In a statement issued yesterday, Carlos Lauría of Committee to Protect Journalists (CPJ) said, “It is irresponsible for authorities to reach conclusions before conducting a full investigation.” CPJ called on Mexican authorities “to fully investigate this crime, examine all possible motives, and bring those responsible to justice.”

CPJ reports that according to a Vanguardia editor who asked to remain anonymous, “Photographers covering the society section in Mexico have been targeted by organized crime groups in the past for inadvertently capturing images of cartel members, according to CPJ research.”

In May, three news photographers who covered organized crime and drug violence in Veracruz were found dead and dismembered.
CPJ reports that more than 50 journalists have been killed or disappeared in the last six years

Related Article
Three News Photographers Murdered in Veracruz, Mexico

February 21st, 2013

Is It More Dangerous than Ever to Be a Female War Reporter?

In an interview with the Atlantic, author and former Reuters correspondent Anne Sebba makes several points about women war reporters that current female conflict journalists find insulting.

Sebba, who is the author of a history of women reporters called Battling for News, told the Atlantic’s Emily Chertoff: ”A lot of these conflicts are now in Muslim countries, who see Western women wearing provocative—that’s their word, not mine—provocative clothes, and therefore, they feel, the West has to be taught a lesson, that they’re fair targets, fair game.”

Sebba points out that more women are graduating from media studies programs and argues that editors “are prepared to exploit” young women because “you see a gorgeous woman on your screens in a flak jacket, and it’s almost like entertainment.”

In particular Sebba singles out young freelancers who don’t have the training and backing of a major news organization. “These young kids, who are barely out of media college, try and be freelance journalists, and so they often go off on their own and get a story. Those are the danger areas,” Sebba says.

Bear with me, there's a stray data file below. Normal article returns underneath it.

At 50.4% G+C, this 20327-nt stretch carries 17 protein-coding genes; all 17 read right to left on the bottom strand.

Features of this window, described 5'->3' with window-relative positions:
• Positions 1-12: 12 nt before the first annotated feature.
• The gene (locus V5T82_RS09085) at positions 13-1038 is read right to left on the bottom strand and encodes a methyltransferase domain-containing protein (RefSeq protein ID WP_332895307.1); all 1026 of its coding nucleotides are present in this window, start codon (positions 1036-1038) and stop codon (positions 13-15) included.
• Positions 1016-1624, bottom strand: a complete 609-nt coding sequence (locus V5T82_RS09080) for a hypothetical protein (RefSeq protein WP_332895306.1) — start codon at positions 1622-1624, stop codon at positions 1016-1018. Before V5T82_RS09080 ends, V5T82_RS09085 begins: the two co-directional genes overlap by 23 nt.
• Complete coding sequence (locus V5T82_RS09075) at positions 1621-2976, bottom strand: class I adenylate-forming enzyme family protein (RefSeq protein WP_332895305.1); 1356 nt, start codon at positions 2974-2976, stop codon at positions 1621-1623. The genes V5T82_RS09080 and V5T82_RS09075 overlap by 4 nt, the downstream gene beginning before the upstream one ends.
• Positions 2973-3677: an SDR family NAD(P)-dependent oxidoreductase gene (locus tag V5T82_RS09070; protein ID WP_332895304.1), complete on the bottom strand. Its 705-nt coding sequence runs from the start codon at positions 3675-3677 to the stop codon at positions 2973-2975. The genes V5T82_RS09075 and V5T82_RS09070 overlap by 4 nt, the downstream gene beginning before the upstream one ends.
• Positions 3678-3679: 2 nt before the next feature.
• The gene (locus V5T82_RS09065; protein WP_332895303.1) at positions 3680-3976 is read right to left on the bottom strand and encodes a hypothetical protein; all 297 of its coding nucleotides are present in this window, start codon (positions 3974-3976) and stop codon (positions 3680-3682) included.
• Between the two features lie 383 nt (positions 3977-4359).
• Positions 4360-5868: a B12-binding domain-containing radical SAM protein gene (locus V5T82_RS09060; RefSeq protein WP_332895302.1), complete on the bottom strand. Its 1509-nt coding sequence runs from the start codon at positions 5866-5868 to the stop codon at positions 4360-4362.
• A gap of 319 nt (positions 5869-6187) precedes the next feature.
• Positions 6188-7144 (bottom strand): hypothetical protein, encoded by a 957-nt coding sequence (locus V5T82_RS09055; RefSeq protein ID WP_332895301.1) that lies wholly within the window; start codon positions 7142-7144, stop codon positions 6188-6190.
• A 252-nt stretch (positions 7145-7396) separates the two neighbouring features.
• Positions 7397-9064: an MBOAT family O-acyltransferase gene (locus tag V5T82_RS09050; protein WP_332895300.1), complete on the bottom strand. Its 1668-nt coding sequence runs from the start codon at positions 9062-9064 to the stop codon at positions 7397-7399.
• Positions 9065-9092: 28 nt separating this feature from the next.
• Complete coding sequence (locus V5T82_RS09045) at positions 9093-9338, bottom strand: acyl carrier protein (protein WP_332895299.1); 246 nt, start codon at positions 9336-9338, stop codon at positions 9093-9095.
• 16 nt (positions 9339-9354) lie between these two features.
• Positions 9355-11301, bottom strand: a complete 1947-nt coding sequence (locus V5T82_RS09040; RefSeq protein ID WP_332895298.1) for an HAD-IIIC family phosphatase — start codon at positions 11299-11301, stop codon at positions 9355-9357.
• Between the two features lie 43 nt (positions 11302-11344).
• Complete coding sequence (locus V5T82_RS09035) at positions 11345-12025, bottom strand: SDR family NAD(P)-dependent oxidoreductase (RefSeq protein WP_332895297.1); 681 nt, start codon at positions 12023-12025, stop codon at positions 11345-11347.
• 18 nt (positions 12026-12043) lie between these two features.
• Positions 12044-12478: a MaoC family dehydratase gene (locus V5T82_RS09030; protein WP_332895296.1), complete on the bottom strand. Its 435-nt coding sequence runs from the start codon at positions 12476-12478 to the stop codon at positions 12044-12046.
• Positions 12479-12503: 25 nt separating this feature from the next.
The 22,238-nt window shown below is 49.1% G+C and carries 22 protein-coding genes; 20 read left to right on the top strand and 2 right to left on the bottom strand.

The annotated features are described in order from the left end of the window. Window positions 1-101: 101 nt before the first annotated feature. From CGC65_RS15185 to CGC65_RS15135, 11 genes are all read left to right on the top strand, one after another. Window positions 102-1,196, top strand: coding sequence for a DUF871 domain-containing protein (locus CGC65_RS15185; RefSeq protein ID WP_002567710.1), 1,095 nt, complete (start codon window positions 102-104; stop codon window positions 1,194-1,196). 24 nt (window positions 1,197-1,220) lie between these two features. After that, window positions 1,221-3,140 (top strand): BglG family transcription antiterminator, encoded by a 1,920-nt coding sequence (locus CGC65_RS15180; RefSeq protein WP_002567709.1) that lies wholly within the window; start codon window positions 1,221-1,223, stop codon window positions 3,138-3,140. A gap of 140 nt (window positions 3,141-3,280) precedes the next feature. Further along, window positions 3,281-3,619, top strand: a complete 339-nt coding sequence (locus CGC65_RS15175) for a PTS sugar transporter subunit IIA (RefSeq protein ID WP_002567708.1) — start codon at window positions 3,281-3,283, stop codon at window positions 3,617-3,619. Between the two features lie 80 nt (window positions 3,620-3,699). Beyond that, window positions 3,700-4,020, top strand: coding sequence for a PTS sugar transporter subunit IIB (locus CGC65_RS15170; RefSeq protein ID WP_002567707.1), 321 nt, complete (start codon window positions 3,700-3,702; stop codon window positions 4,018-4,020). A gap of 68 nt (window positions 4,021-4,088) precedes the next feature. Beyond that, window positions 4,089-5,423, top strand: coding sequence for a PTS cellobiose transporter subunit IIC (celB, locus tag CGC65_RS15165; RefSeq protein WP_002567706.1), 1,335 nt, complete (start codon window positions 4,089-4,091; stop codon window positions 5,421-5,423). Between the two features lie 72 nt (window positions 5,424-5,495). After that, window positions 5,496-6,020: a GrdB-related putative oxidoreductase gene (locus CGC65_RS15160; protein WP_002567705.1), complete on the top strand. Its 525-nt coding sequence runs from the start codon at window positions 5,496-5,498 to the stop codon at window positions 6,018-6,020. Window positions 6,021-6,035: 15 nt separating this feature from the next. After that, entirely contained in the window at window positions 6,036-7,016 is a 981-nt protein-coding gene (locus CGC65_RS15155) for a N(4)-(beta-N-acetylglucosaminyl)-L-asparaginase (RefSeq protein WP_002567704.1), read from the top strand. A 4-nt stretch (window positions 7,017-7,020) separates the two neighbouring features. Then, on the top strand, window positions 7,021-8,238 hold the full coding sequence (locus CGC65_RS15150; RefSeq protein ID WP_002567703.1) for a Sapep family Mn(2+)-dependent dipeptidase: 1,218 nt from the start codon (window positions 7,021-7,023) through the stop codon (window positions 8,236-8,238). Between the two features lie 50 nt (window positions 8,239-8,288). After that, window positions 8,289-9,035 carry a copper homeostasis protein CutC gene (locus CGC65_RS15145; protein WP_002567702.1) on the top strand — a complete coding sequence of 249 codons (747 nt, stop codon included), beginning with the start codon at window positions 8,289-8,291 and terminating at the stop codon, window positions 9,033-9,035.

In a response to the article posted on her Facebook page, Scout Tufankjian, a photojournalist who has worked in Egypt and Gaza, among other conflict zones, wrote that she “found lot of the assumptions within [the interview] to be pretty insulting. Especially the assumption that ignorance and inexperience is a gender issue, such as [quoting Sebba] ‘More women than men graduate in media studies. They don’t know how to find a fixer; they don’t know about weaponry; they don’t know where is safe, where is not safe—they just want to prove themselves.’”

Photojournalist Nicole Tung, who has worked in Syria, Libya and Egypt, agrees with Tufankjian. “It seems like Anne Sebba hasn’t been out in a conflict zone for some time now,” Tung told PDN via email. “I feel incredibly insulted, as do a number of other female journalists who’ve voiced their concerns over social media networks…. I have come across both men and women who started out as inexperienced as I was. In Syria in particular, there are many rookies heading in without any conflict experience and they are predominantly (I would say 80 percent) males going in, emailing me with questions about how to do this or that, how to find the right people, etc.”

“I think she also fails to mention that women weren’t the only gender targeted in attacks in [Egypt's] Tahrir Square,” Tung points out. “Men were, too, and continue to be targets until today. Few people come out and talk about that. Why? It’s not only because both women and men are risking losing an assignment, but because sometimes we personally feel we can overlook some incidents and keep on moving, working. It is about the story we’re covering and not about us. That’s the mentality a lot of us go in with, and turning the focus on us is something we try to avoid until it becomes something we deem necessary. I think social media is a big part of why we hear more about attacks on the press and in particular, women, these days.”

Sebba also argues that having children impacts female journalists more than male journalists. “I think a woman has carried a baby for nine months, and she worries more about that,” Sebba tells the Atlantic.